It is not uncommon that while on holiday while having fun someone ends up pregnant. This is more common than what you think. Many of these issues tend to arise in Pattaya with its wild nightlife and all night parties. This is where child legitimisation comes in. When the dust settles, you are overseas and the woman you met has had a child. What gets done now?
Now that you have a child it does not mean that you have any rights. Child custody and parental rights stays with the mother as you are not married to her. There are only 3 methods for you to have parental rights.
The first method is if you are married. Having your name on a birth certificate gives you no rights. If you are married at the time of birth then you would be the holder of the parental rights. The second option is if you had been married at the time and got divorced. This would however be part of the divorce process. The court would make a ruling in this regard. The final option is legitimisation of the child with the consent of the mother and have this completed at the local Amphurs office or district office in Thailand.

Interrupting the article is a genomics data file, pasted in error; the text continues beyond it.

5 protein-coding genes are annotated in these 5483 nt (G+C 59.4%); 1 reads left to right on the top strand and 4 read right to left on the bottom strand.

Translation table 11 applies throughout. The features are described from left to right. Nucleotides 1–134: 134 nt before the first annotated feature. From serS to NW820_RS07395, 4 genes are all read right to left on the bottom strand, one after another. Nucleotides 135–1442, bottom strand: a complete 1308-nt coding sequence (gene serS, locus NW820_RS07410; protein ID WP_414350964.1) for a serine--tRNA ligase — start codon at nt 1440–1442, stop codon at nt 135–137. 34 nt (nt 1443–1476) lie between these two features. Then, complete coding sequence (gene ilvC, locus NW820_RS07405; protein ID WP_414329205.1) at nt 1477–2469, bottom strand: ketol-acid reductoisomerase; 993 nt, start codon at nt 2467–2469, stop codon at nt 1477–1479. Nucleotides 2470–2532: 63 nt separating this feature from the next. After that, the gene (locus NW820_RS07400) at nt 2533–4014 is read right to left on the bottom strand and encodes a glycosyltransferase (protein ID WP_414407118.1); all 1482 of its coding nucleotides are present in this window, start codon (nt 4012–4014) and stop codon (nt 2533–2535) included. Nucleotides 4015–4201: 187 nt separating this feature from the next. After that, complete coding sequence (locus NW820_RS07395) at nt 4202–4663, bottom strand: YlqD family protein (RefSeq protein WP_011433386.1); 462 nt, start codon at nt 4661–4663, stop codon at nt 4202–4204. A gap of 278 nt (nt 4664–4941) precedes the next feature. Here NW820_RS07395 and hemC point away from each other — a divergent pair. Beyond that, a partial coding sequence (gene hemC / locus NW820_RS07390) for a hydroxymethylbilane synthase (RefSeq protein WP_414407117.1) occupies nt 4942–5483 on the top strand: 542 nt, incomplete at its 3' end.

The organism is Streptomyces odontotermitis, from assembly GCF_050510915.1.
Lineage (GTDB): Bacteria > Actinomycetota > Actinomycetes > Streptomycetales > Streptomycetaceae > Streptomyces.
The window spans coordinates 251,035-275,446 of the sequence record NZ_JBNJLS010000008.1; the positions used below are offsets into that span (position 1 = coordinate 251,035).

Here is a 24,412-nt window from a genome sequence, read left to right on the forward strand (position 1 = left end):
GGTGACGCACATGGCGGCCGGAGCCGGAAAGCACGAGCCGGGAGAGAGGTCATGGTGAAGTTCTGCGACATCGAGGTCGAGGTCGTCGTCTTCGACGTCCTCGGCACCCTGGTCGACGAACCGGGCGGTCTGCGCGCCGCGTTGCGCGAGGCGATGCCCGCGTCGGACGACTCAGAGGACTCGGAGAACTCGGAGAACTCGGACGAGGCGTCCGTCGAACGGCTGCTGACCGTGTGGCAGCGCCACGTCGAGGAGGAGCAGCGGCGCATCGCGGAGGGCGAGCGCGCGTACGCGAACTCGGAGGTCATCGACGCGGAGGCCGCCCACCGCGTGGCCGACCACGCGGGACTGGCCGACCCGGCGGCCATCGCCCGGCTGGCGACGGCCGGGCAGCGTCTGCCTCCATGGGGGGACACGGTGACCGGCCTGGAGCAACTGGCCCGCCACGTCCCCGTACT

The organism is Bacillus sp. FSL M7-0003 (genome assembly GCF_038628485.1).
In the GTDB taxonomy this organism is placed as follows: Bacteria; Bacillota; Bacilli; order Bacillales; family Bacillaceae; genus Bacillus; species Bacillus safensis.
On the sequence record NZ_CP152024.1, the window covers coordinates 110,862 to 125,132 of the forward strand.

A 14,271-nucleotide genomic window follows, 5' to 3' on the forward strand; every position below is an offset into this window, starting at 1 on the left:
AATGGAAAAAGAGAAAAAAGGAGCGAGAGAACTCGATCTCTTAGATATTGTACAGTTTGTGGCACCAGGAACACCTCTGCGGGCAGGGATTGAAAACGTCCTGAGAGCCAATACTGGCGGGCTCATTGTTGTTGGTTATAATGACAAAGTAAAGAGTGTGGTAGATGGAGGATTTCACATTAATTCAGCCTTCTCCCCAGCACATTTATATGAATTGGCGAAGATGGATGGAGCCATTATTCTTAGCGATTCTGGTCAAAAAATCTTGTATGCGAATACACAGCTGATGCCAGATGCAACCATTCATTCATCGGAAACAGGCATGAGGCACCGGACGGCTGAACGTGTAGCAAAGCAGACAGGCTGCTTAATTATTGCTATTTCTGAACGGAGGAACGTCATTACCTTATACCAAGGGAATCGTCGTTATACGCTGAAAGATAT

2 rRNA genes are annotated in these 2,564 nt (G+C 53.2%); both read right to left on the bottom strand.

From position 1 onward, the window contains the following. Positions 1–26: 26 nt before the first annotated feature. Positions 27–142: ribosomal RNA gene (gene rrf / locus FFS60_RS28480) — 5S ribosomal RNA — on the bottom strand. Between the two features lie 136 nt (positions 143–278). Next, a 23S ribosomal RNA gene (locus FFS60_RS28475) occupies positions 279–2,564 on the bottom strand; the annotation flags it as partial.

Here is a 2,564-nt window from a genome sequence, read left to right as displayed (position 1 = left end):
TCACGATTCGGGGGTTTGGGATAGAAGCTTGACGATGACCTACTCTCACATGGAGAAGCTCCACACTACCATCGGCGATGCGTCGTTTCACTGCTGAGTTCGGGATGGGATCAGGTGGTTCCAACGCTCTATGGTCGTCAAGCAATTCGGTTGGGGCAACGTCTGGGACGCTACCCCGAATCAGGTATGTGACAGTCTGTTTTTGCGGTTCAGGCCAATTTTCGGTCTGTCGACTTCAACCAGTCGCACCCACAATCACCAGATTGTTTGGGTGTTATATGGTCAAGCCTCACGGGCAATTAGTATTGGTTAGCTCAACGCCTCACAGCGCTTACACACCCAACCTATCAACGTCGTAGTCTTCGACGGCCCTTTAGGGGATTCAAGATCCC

If you are not married yet you still want to have parental rights then you have two legal options. The first is by consent from the mother. This does not always work well so you might have to consider an application to court. The court register will notify the mother and give her 60 days to consent. Should she not reply then the court will assume that she will not give her consent.
You will need to file a petition to the courts and the mother needs to be served notice in this regard. They will then proceed to hear the evidence in the matter. The courts can only grant the legitimisation on the following grounds at the time of conception:
- – Both parties openly cohabitated at the time of conception;
- – The is evidence that they had intercourse at the time and that the child is the applicants;
- – Where the applicant allowed the child to use his surname and/or provided child support;
- – Where the birth certificates indicates that the child is his;
- – Documents showing that the applicant acknowledged that it’s his child;
- – Proof that there was seduction or elopement at during the period of conception;
- – Where there was rape or adduction during the period of conception.
Note that once the courts have determined that the child can be legitimised the applicant will become responsible for child support or alimony. The courts will normally provide custody and child support orders as a part of the court ruling.
Should you have any questions about this then you will need to speak to a family lawyer in Thailand about the process as well as the cost. The Family Court is very busy and the process may take a while if the woman does not consent to the legitimisation.